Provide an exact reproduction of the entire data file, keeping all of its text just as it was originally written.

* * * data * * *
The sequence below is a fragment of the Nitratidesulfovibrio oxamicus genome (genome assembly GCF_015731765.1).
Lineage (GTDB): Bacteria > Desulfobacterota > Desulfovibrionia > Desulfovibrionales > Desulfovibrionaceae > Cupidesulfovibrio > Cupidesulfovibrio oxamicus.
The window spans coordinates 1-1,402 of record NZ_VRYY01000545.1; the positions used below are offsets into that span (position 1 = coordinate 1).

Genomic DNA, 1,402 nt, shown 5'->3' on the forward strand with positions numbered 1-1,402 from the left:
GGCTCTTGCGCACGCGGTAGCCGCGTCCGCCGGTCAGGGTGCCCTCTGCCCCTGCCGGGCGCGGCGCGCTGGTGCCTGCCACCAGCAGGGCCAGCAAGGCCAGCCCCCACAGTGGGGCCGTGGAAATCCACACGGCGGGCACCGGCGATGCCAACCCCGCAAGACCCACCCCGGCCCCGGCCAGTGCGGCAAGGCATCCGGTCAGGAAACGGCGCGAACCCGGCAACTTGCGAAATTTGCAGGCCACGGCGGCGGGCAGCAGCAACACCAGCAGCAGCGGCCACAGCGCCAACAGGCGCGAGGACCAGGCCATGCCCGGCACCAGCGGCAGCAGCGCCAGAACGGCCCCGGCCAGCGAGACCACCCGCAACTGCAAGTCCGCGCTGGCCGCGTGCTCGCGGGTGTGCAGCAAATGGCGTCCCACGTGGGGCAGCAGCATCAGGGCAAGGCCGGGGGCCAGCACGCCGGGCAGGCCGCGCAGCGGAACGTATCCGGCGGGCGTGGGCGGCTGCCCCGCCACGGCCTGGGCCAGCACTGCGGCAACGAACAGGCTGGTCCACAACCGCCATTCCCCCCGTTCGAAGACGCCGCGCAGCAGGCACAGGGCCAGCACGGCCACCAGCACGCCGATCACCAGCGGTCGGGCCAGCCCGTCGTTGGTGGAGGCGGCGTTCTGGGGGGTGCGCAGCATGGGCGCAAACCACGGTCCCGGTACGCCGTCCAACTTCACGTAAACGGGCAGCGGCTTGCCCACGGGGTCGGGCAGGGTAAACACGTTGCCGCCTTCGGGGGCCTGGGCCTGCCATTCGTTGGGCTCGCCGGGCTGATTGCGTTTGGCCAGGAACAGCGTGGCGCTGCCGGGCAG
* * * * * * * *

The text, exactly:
The sequence below is a fragment of the Nitratidesulfovibrio oxamicus genome (genome assembly GCF_015731765.1).
Lineage (GTDB): Bacteria > Desulfobacterota > Desulfovibrionia > Desulfovibrionales > Desulfovibrionaceae > Cupidesulfovibrio > Cupidesulfovibrio oxamicus.
The window spans coordinates 1-1,402 of record NZ_VRYY01000545.1; the positions used below are offsets into that span (position 1 = coordinate 1).

Genomic DNA, 1,402 nt, shown 5'->3' on the forward strand with positions numbered 1-1,402 from the left:
GGCTCTTGCGCACGCGGTAGCCGCGTCCGCCGGTCAGGGTGCCCTCTGCCCCTGCCGGGCGCGGCGCGCTGGTGCCTGCCACCAGCAGGGCCAGCAAGGCCAGCCCCCACAGTGGGGCCGTGGAAATCCACACGGCGGGCACCGGCGATGCCAACCCCGCAAGACCCACCCCGGCCCCGGCCAGTGCGGCAAGGCATCCGGTCAGGAAACGGCGCGAACCCGGCAACTTGCGAAATTTGCAGGCCACGGCGGCGGGCAGCAGCAACACCAGCAGCAGCGGCCACAGCGCCAACAGGCGCGAGGACCAGGCCATGCCCGGCACCAGCGGCAGCAGCGCCAGAACGGCCCCGGCCAGCGAGACCACCCGCAACTGCAAGTCCGCGCTGGCCGCGTGCTCGCGGGTGTGCAGCAAATGGCGTCCCACGTGGGGCAGCAGCATCAGGGCAAGGCCGGGGGCCAGCACGCCGGGCAGGCCGCGCAGCGGAACGTATCCGGCGGGCGTGGGCGGCTGCCCCGCCACGGCCTGGGCCAGCACTGCGGCAACGAACAGGCTGGTCCACAACCGCCATTCCCCCCGTTCGAAGACGCCGCGCAGCAGGCACAGGGCCAGCACGGCCACCAGCACGCCGATCACCAGCGGTCGGGCCAGCCCGTCGTTGGTGGAGGCGGCGTTCTGGGGGGTGCGCAGCATGGGCGCAAACCACGGTCCCGGTACGCCGTCCAACTTCACGTAAACGGGCAGCGGCTTGCCCACGGGGTCGGGCAGGGTAAACACGTTGCCGCCTTCGGGGGCCTGGGCCTGCCATTCGTTGGGCTCGCCGGGCTGATTGCGTTTGGCCAGGAACAGCGTGGCGCTGCCGGGCAG